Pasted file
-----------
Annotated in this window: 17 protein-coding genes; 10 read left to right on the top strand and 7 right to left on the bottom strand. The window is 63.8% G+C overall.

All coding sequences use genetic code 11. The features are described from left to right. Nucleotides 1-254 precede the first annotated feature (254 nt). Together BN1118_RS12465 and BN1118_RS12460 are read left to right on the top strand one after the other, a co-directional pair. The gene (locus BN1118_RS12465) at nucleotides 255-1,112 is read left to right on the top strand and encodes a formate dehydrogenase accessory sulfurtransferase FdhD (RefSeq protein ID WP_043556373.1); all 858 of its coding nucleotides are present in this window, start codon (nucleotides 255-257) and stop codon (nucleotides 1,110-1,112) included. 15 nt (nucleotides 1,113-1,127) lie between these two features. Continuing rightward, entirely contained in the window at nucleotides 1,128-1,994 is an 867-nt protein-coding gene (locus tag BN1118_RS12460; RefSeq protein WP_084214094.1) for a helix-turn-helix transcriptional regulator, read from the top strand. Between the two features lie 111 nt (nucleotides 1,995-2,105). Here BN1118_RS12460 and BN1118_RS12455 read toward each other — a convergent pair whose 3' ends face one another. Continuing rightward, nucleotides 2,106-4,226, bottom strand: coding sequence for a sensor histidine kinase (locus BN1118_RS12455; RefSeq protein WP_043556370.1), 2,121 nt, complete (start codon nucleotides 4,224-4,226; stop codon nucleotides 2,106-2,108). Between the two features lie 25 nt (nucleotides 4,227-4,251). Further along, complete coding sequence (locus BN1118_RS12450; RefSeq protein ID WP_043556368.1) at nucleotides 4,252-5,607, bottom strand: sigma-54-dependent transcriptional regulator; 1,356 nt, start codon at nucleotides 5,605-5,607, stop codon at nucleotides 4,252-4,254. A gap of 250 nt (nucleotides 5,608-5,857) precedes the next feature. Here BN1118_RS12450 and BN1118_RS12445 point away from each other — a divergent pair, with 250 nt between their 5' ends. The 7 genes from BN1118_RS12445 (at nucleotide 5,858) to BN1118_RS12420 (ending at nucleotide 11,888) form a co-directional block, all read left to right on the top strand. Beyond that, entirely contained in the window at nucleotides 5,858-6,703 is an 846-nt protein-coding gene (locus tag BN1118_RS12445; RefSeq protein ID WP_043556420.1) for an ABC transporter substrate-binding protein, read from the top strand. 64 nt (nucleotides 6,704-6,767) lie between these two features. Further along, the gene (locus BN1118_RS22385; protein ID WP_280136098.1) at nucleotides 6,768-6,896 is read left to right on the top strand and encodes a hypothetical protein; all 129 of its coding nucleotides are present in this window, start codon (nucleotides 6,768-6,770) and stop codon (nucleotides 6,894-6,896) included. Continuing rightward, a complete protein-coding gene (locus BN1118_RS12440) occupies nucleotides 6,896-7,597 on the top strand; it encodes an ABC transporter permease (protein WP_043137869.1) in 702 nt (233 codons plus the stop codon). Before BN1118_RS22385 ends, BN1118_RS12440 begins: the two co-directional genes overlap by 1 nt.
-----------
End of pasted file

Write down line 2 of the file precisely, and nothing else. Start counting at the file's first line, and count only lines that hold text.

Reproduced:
All coding sequences use genetic code 11. The features are described from left to right. Nucleotides 1-254 precede the first annotated feature (254 nt). Together BN1118_RS12465 and BN1118_RS12460 are read left to right on the top strand one after the other, a co-directional pair. The gene (locus BN1118_RS12465) at nucleotides 255-1,112 is read left to right on the top strand and encodes a formate dehydrogenase accessory sulfurtransferase FdhD (RefSeq protein ID WP_043556373.1); all 858 of its coding nucleotides are present in this window, start codon (nucleotides 255-257) and stop codon (nucleotides 1,110-1,112) included. 15 nt (nucleotides 1,113-1,127) lie between these two features. Continuing rightward, entirely contained in the window at nucleotides 1,128-1,994 is an 867-nt protein-coding gene (locus tag BN1118_RS12460; RefSeq protein WP_084214094.1) for a helix-turn-helix transcriptional regulator, read from the top strand. Between the two features lie 111 nt (nucleotides 1,995-2,105). Here BN1118_RS12460 and BN1118_RS12455 read toward each other — a convergent pair whose 3' ends face one another. Continuing rightward, nucleotides 2,106-4,226, bottom strand: coding sequence for a sensor histidine kinase (locus BN1118_RS12455; RefSeq protein WP_043556370.1), 2,121 nt, complete (start codon nucleotides 4,224-4,226; stop codon nucleotides 2,106-2,108). Between the two features lie 25 nt (nucleotides 4,227-4,251). Further along, complete coding sequence (locus BN1118_RS12450; RefSeq protein ID WP_043556368.1) at nucleotides 4,252-5,607, bottom strand: sigma-54-dependent transcriptional regulator; 1,356 nt, start codon at nucleotides 5,605-5,607, stop codon at nucleotides 4,252-4,254. A gap of 250 nt (nucleotides 5,608-5,857) precedes the next feature. Here BN1118_RS12450 and BN1118_RS12445 point away from each other — a divergent pair, with 250 nt between their 5' ends. The 7 genes from BN1118_RS12445 (at nucleotide 5,858) to BN1118_RS12420 (ending at nucleotide 11,888) form a co-directional block, all read left to right on the top strand. Beyond that, entirely contained in the window at nucleotides 5,858-6,703 is an 846-nt protein-coding gene (locus tag BN1118_RS12445; RefSeq protein ID WP_043556420.1) for an ABC transporter substrate-binding protein, read from the top strand. 64 nt (nucleotides 6,704-6,767) lie between these two features. Further along, the gene (locus BN1118_RS22385; protein ID WP_280136098.1) at nucleotides 6,768-6,896 is read left to right on the top strand and encodes a hypothetical protein; all 129 of its coding nucleotides are present in this window, start codon (nucleotides 6,768-6,770) and stop codon (nucleotides 6,894-6,896) included. Continuing rightward, a complete protein-coding gene (locus BN1118_RS12440) occupies nucleotides 6,896-7,597 on the top strand; it encodes an ABC transporter permease (protein WP_043137869.1) in 702 nt (233 codons plus the stop codon). Before BN1118_RS22385 ends, BN1118_RS12440 begins: the two co-directional genes overlap by 1 nt.